The Super-Power of Discretionary Income

Life is a series of experiences. Some are trivial like brushing your teeth, others are memorable, like your wedding day, or that cruise you took to Alaska. Some experiences are fun (maybe your last vacation is on your list of fun experiences), some are neutral (your list depends on your personality, washing dishes is on my list), and some suck (like getting a root canal). The most awesome power of having discretionary income is that you can opt out of some of the things you hate doing and opt into some of the things you love.

When I was younger, I didn’t understand this super-power you gain as you develop a discretionary income. I thought of money as something your exchange for goods. Paying to opt out of an experience is a more abstract transaction – you give away money but you don’t get an object in return. Of course, when I was younger I also didn’t have discretionary income so it was hard for me to understand its power. Sadly, this super-power is somewhat limited — you will still have to get that root canal yourself, no matter how much discretionary income you have.

When the Child talks about money, she always talks about the things she wants to buy – a huge mansion with a pool, a fancier car, the latest cell phone. She doesn’t yet understand that this is not where the power of money lies. Lots of adults also either don’t know this super-power or just don’t agree that it is awesome–based on the choices they are making with their money. Maybe owning the newest cell phone does optimize their happiness profits but somehow I doubt it.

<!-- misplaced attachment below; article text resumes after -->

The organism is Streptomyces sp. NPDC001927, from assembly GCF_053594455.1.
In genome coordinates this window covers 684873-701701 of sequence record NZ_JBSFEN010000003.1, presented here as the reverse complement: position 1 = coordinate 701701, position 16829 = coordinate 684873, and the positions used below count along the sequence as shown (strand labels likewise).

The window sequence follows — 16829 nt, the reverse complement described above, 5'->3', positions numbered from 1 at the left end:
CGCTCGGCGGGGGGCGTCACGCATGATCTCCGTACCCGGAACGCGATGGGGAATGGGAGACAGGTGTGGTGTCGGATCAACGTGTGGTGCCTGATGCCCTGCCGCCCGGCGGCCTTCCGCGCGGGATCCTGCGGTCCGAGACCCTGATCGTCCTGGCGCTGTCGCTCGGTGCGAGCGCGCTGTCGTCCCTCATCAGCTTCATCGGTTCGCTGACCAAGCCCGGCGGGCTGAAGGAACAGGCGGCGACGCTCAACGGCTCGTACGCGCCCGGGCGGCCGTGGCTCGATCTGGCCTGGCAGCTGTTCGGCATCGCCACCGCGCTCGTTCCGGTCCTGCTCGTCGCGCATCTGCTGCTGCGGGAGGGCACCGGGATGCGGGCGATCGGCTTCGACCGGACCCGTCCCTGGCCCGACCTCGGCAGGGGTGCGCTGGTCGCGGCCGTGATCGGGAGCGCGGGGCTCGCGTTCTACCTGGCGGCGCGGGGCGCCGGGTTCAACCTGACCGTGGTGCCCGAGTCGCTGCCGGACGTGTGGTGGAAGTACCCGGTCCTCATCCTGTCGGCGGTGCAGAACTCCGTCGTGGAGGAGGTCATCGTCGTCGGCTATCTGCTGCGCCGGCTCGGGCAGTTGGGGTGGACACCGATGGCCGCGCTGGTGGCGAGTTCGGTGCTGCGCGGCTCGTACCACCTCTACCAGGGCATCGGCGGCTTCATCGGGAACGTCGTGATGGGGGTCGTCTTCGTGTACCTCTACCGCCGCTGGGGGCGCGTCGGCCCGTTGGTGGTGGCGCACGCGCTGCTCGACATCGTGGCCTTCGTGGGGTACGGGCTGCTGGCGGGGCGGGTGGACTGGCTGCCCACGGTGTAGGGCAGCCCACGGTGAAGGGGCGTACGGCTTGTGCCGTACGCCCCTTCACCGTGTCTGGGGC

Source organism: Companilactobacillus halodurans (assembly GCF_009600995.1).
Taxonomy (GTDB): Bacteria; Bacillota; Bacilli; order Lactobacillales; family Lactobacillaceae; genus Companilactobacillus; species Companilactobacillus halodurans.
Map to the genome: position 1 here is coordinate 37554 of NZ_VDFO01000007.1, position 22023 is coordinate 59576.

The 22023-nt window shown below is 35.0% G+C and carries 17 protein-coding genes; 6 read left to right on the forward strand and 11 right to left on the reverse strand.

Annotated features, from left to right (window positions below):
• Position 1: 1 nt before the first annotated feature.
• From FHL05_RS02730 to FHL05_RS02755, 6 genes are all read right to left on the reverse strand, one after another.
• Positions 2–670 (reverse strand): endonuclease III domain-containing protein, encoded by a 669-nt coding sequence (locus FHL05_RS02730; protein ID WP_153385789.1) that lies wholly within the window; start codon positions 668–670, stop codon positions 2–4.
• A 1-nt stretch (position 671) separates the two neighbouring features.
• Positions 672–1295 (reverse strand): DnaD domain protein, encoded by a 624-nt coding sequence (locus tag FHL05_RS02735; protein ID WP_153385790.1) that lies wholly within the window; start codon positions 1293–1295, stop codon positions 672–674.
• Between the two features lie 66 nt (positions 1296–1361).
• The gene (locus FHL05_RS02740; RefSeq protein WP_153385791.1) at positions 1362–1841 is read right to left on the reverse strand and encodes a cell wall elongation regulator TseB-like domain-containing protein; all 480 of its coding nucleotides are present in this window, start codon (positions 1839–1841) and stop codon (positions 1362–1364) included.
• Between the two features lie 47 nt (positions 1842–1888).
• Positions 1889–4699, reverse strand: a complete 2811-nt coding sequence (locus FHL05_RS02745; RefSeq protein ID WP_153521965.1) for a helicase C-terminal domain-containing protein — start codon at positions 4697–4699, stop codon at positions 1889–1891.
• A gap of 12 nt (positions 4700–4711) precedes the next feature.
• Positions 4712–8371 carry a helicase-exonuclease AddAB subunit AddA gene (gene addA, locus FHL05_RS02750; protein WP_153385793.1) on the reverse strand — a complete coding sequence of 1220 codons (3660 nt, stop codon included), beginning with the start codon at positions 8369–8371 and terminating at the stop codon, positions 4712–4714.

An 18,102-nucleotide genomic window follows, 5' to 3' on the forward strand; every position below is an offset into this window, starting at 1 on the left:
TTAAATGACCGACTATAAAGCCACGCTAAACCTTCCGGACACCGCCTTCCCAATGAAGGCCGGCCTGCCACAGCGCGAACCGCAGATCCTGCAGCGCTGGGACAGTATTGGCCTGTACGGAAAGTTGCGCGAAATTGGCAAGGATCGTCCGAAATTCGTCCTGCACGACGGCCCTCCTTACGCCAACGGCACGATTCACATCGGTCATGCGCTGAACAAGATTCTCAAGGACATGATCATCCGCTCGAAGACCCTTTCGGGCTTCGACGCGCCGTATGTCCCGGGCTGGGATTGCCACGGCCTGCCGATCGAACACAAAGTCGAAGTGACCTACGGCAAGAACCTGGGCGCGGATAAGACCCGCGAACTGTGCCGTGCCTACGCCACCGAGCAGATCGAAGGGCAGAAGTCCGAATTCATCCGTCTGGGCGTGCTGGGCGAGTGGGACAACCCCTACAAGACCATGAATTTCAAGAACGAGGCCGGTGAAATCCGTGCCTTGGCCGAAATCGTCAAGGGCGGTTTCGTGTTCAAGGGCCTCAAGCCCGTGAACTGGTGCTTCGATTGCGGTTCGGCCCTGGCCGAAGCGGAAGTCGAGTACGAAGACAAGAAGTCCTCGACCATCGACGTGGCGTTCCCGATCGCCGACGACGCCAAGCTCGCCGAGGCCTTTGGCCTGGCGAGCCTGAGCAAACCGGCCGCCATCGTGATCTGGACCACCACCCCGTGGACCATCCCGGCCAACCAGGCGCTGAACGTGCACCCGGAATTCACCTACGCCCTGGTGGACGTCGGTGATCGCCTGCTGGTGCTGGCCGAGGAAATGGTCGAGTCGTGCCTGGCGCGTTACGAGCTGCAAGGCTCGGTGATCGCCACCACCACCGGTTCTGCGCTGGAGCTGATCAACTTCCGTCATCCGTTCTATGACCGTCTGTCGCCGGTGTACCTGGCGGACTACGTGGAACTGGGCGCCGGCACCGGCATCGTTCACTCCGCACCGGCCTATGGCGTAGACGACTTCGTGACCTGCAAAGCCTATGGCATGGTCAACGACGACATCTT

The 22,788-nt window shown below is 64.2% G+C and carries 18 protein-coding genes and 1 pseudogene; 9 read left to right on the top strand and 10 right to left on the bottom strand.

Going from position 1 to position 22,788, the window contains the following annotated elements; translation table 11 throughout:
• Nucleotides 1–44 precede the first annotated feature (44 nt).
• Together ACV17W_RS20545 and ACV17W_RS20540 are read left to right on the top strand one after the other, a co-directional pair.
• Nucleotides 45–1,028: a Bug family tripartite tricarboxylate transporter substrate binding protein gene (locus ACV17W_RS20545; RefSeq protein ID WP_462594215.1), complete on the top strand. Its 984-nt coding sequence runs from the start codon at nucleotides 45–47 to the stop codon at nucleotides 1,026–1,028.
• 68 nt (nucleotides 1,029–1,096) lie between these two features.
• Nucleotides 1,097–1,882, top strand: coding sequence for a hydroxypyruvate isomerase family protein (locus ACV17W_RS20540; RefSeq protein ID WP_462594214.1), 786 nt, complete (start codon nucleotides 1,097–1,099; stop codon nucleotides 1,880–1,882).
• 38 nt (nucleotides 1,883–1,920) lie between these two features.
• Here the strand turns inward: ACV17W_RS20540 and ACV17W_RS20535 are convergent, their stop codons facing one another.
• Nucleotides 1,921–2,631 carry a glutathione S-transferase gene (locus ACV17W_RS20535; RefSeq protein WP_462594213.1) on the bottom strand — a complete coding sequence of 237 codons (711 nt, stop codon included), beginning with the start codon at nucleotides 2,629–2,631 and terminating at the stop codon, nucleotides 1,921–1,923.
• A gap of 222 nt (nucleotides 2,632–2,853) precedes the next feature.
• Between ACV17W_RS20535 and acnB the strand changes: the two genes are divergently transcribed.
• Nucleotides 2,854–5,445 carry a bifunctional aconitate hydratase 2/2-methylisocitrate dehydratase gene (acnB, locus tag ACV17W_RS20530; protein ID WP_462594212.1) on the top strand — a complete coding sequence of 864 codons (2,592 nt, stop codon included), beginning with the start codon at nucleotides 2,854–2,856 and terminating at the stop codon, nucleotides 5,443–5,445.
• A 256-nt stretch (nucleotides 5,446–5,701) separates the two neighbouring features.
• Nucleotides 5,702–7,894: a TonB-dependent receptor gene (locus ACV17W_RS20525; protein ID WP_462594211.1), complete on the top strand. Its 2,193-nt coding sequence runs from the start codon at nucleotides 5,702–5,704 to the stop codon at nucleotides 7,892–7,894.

There are lots of things I enjoy doing that other people outsource. For awhile we had a person who cleaned the house and I hated it. I don’t like other people in the house, I don’t like the weird chemicals they use, and I always worry about the pets. That service wasn’t optimizing my happiness profits. On the other hand I will call a repair person for the simplest things. I don’t like fixing things. It makes me anxious, it always takes more time than I predicted, and much of the time I have to call the repair person anyway. Instead of spending 5 hours trying to fix a leaky faucet, I can have an expert fix it in 5 minutes and I can spend my time messing with the yard which I love.

Today, I decided that I will have someone else build the website for this blog. I feel slightly guilty about it because I know I am perfectly capable of figuring out how to do it myself. But I only have so much time, I have a full time job, a child I am homeschooling (schools are closed because of the pandemic), and I am taking classes to complete my Masters in Finance. I don’t want to give up any of these things and I want a nice blog so outsourcing is the logical move.

I am a big fan of Mr. Money Mustache. His followers would vehemently disagree with this post. Mr. Money Mustache lives on a ridiculously low budget and in part he achieves that by not approaching problems from the perspective that he can just spend money to fix the problem. I am pretty sure he repairs his leaky faucets himself. I admire that attitude and I agree – if you want to minimize your spending that is the way to go. But this blog is not about minimizing spending, it is about optimizing happiness profits so on this particular topic I will not follow his advice.

One important caveat to this post. Notice that the super-power of opting out of experiences exists only if you have discretionary income. When I was younger and didn’t have discretionary income, I did fix my own leaky faucets and much more. Those experiences weren’t fun but I don’t recommend buying yourself out of experiences if you don’t have enough money to meet the basic needs of your family.

Having super-powers is awesome and it is worth working hard to get them!

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